World Anti-Doping Agency (WADA) president John Fahey says it would take something “close to a miracle” for Lance Armstrong to have his lifetime ban from cycling reduced even if he co-operated with an inquiry into doping.
The international cycling union (UCI), under new president Brian Cookson, is putting together an independent commission to investigate doping in the sport’s past and says it will make contact with Armstrong about testifying.
Armstrong, who was stripped of his seven Tour de France titles and banned from competitive sport for life last year after admitting to using performance-enhancing drugs, has said he is willing to assist an inquiry.
However, even if he does that, Fahey does not believe it will lead to the 42-year-old Texan’s case being reopened or for it to have any impact on his ban.
“As far as I’m concerned it’s done and dusted. Armstrong did what he did. We all know what that is. He did not co-operate, he did not defend the charges that USADA put out there last year and he was dealt with in a proper process,” Fahey said.
“It would take something close to a miracle to change going forward.”
Fahey also believes the UCI’s planned independent commission is close to being finalised.
“I am confident that from what UCI have indicated, and their wish to get something going, that it will happen within weeks rather than within months,” said the WADA chief, who is due to meet Cookson in Johannesburg this week.
Meanwhile, the cost of Brian Cookson’s campaign to be elected president of the UCI was £120,000 (€142,000), British Cycling has confirmed.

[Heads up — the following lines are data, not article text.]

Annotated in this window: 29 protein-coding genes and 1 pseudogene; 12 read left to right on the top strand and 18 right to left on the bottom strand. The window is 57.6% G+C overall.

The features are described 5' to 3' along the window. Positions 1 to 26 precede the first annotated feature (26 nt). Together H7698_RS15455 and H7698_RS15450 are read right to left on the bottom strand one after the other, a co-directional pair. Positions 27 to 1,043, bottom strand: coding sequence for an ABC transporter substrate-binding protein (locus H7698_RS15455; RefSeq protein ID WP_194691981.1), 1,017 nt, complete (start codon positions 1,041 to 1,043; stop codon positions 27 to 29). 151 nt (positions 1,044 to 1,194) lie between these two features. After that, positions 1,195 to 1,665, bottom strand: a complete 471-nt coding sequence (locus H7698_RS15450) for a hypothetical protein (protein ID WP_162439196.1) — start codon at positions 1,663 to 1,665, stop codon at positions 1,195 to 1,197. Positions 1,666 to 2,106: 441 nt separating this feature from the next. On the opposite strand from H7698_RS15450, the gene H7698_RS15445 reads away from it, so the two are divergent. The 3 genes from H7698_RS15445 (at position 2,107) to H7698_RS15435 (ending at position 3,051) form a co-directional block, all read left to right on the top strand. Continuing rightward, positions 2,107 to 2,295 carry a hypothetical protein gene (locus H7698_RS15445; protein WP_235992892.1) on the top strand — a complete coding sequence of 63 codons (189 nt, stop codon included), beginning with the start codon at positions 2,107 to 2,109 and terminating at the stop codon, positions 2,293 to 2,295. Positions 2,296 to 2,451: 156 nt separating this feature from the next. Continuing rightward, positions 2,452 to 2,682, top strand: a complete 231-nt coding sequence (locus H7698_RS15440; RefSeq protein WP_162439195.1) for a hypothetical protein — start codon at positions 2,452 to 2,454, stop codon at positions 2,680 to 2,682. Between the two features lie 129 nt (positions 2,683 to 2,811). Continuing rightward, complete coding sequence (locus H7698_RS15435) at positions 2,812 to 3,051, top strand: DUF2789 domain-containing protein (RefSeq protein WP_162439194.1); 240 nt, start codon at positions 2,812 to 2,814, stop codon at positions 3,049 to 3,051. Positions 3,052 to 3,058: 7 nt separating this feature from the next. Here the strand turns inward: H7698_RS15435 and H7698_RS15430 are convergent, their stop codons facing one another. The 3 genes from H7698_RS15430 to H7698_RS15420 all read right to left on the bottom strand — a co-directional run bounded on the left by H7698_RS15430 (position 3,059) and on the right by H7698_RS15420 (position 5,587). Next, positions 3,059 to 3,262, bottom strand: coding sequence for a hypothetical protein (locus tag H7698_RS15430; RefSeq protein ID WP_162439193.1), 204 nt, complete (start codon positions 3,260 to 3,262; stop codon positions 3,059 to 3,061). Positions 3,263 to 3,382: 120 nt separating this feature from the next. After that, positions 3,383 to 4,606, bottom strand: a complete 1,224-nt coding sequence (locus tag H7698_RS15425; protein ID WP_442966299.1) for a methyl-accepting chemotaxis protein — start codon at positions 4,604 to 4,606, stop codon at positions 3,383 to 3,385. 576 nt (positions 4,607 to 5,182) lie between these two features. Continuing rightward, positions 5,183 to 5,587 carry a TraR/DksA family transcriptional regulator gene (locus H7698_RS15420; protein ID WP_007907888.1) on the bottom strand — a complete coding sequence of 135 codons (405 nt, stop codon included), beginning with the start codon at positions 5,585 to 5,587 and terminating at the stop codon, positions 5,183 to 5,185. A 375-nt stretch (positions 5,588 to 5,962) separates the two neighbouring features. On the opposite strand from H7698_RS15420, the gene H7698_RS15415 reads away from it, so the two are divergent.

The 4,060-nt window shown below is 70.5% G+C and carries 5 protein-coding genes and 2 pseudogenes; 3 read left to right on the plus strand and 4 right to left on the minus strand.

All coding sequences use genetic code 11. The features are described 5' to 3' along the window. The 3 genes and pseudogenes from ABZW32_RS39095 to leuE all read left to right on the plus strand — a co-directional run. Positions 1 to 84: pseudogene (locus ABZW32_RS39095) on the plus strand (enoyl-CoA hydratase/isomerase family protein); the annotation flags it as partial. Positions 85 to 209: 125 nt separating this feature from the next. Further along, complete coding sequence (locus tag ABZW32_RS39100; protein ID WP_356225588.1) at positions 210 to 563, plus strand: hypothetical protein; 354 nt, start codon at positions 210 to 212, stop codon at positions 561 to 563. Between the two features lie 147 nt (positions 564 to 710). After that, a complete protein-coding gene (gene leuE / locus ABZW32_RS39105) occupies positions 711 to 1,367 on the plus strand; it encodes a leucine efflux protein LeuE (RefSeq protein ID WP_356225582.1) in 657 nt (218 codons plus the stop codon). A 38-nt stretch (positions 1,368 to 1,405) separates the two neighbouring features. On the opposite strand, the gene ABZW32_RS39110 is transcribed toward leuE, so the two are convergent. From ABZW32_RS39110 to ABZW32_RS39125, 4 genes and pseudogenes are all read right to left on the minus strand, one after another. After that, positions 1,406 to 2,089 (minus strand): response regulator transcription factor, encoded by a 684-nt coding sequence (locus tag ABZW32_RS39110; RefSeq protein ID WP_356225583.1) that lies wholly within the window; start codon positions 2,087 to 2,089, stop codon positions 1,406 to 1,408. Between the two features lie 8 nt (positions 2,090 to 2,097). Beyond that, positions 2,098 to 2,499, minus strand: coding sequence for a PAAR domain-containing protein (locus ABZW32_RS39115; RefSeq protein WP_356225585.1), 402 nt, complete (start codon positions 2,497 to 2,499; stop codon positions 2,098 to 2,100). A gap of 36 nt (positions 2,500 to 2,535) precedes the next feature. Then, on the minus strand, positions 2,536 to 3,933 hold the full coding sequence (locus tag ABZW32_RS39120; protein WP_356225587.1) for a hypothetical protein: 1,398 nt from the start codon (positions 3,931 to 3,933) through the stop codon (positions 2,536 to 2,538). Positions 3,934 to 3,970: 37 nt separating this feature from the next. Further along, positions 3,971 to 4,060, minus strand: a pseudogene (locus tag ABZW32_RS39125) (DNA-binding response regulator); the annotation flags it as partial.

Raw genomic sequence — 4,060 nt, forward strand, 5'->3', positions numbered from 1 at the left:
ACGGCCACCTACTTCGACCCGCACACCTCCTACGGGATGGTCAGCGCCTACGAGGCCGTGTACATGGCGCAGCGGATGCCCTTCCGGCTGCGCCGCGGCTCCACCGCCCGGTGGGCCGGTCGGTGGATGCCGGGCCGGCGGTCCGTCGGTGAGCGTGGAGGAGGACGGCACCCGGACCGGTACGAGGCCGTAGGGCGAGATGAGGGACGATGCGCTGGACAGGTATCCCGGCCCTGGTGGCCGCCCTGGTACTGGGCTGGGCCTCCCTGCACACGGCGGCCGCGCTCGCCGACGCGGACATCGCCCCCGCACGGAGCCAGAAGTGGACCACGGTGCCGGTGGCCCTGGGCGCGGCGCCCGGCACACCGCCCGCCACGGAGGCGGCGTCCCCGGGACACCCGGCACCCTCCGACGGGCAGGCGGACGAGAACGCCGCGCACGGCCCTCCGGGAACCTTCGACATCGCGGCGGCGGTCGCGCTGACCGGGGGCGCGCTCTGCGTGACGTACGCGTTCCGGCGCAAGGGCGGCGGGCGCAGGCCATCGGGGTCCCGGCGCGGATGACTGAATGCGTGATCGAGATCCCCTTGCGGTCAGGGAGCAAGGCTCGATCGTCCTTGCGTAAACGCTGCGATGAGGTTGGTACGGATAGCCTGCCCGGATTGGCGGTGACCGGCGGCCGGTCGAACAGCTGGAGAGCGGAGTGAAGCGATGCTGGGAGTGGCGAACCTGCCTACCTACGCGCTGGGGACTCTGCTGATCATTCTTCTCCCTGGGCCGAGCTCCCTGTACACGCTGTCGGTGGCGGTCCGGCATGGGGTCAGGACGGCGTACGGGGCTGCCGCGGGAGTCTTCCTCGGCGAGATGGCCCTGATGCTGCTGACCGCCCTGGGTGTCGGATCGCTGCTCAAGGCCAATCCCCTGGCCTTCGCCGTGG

Cookson beat Ireland’s Pat McQuaid after a bitterly-fought election to become the head of international cycling in September.
His campaign funds came from British Cycling’s international relations budget and the governing body said Cookson kept costs to a minimum by travelling standard class on several trips to different parts of the world.
A British Cycling spokesman said: “The cost was just under £120,000. The expenditure is within the limit which was set and came from British Cycling’s international relations budget. It covered the costs of the entire campaign including travel, the production and launch of his manifesto and professional support. All Brian’s travel was standard class and, in most cases, he travelled alone.”
British Cycling believe the expenditure was more than justified given the fact no other candidate was prepared to challenge McQuaid, despite criticism by the US Anti-Doping Agency of the UCI’s handling of the Armstrong scandal.
The spokesman added: “The impetus behind the campaign came from a groundswell of demand for change from our membership.”
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